Guiding readers through text : a review of study guides by Karen D Wood( Book )

3 editions published in 1992 in English and held by 388 WorldCat member libraries worldwide

Describes the various types of study guides available and shows teachers their practicality and theoretical bases, explaining when to use each kind
Text complexity : raising rigor in reading by Douglas Fisher( Book )

10 editions published in 2012 in English and Undetermined and held by 383 WorldCat member libraries worldwide

The Common Core State Standards place an emphasis on teaching students to read and understand increasingly complex texts. That teaching requires more than just assigning students hard books and hoping they get better at reading. Teaching starts with a deep understanding about what makes text complex. In this book, you'll learn about the quantitative factors of text complexity as well as the ways in which readers can be matched with texts and tasks. The book focuses on instruction and assessment of complex texts through close readings and extensive discussions. With this understanding, lessons can be developed that ensure students are prepared for the wide range of reading and writing they will do for the rest of their lives
Teaching all the children : strategies for developing literacy in an urban setting by Diane Lapp( Book )

8 editions published in 2004 in English and held by 382 WorldCat member libraries worldwide

This practical, empowering book addresses the challenges facing educators, school administrators, and families in low socioeconomic status urban settings and presents field-tested strategies for promoting reading, writing, and oral language success. Featuring thorough research reviews, instructional models, resources, and portraits of exemplary urban classrooms, the book provides a wealth of ideas that can readily be put into practice. Coverage includes: * What highly effective literacy instruction looks like in today's urban classroom * Understanding-and counteracting-the factors that put poor children at risk * When diversity is the norm: making instruction welcoming to all * Lesson plans and lists of children's literature that meet urban students' specific needs * Keys to building strong family and community partnerships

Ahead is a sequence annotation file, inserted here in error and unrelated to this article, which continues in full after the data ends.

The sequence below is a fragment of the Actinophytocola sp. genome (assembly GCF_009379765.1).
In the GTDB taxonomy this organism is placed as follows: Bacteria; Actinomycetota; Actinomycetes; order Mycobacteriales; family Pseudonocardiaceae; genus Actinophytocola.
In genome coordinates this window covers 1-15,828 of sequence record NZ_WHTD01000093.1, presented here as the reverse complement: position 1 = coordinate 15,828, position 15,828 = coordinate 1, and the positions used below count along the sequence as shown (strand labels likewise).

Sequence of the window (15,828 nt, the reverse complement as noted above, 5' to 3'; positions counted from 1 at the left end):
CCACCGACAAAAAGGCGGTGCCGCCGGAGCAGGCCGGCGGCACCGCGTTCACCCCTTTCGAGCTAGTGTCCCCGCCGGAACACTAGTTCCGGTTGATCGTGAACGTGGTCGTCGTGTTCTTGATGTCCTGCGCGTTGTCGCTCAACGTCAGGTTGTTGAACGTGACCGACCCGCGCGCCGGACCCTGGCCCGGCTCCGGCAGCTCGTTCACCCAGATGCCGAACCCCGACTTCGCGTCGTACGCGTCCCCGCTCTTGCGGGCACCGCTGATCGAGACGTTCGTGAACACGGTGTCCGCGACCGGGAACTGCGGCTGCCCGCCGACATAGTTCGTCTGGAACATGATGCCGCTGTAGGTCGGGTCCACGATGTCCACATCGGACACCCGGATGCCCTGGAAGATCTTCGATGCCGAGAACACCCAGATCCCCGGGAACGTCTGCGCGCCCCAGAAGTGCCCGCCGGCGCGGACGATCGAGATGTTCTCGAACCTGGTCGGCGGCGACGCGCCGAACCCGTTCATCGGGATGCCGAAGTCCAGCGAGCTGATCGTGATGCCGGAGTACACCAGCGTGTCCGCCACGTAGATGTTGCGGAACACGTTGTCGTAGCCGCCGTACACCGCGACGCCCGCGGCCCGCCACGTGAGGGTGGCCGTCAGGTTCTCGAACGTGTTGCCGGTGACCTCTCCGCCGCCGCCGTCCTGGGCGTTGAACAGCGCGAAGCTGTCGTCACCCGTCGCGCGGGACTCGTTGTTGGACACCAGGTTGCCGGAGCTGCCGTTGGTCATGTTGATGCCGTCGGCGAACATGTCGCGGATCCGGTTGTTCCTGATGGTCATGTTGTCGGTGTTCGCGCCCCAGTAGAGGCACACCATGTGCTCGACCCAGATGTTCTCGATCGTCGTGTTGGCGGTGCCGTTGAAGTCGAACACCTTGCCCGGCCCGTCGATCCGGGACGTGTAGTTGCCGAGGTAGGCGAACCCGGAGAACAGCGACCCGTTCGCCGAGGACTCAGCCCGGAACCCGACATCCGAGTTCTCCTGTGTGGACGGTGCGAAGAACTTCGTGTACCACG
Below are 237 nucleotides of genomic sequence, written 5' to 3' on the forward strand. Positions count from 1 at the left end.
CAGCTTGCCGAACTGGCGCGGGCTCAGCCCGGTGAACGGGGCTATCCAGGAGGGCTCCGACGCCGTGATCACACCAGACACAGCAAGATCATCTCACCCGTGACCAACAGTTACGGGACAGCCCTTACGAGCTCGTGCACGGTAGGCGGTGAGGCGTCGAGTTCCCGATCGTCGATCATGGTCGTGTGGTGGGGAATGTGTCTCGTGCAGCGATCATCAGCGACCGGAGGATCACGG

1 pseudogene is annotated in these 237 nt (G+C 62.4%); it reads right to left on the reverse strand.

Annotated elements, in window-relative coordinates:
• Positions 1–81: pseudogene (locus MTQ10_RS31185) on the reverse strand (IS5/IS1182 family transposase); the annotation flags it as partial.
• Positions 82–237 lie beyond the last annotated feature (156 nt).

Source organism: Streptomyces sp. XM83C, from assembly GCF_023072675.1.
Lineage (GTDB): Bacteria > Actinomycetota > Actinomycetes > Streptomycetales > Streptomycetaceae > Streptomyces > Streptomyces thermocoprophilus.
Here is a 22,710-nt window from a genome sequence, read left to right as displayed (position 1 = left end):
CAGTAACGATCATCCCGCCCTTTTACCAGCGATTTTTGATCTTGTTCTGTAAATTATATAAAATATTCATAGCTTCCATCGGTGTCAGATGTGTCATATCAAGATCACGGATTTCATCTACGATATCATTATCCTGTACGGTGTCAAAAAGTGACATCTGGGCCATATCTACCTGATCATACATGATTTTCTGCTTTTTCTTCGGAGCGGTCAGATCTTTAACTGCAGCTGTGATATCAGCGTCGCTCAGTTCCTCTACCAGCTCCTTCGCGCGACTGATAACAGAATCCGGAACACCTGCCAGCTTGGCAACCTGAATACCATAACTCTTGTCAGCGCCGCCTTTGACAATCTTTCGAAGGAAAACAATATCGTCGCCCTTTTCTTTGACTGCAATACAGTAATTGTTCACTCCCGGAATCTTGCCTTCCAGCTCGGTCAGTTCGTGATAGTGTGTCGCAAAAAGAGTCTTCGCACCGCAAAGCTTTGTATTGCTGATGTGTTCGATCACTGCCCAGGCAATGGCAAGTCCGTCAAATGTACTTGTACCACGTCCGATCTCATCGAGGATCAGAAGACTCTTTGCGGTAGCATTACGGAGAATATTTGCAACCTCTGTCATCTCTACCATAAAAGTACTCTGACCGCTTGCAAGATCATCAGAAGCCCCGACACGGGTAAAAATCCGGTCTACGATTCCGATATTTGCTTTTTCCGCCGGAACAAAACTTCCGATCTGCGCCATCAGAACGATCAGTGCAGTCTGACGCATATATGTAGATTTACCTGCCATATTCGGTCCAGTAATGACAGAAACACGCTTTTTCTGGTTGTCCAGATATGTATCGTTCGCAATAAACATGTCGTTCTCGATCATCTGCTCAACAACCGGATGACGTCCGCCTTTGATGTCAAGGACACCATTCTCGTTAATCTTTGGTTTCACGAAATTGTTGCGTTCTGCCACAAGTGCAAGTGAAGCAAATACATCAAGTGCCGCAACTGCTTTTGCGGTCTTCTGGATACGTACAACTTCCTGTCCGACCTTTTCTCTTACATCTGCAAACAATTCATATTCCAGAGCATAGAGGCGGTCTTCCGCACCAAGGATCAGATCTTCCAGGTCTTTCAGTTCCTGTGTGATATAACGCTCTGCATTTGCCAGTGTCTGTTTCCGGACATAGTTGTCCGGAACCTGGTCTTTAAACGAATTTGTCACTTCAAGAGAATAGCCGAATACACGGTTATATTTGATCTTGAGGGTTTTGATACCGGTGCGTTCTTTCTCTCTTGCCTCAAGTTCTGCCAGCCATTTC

Teaching literacy in first grade( Book )

2 editions published in 2005 in English and held by 353 WorldCat member libraries worldwide

First grade is an important year of new experiences for students and teachers alike. Some students will arrive knowing how to read, others will know a few letters of the alphabet, and most will be somewhere in between. Including dozens of reproducibles, this book guides first-grade teachers in the many decisions they face about how to orchestrate effective, appropriate, and engaging instruction. Special strengths of the book are the authors' understanding of the oral language base of literacy learning--both reading and writing--and their expertise in differentiating instruction for English language learners
Language/reading instruction for the young child by James Flood( Book )

8 editions published in 1981 in English and Undetermined and held by 307 WorldCat member libraries worldwide

Teaching students to read like detectives : comprehending, analyzing, and discussing text by Douglas Fisher( Book )

5 editions published between 2011 and 2012 in English and held by 302 WorldCat member libraries worldwide

In this comprehensive guide, the authors explore the relationship between text, learner, and learning through discussion and rhetorical writing at the elementary, middle, and high school levels
Teaching new literacies in grades K-3 : resources for 21st-century classrooms by Barbara Moss( Book )

8 editions published between 2009 and 2010 in English and held by 297 WorldCat member libraries worldwide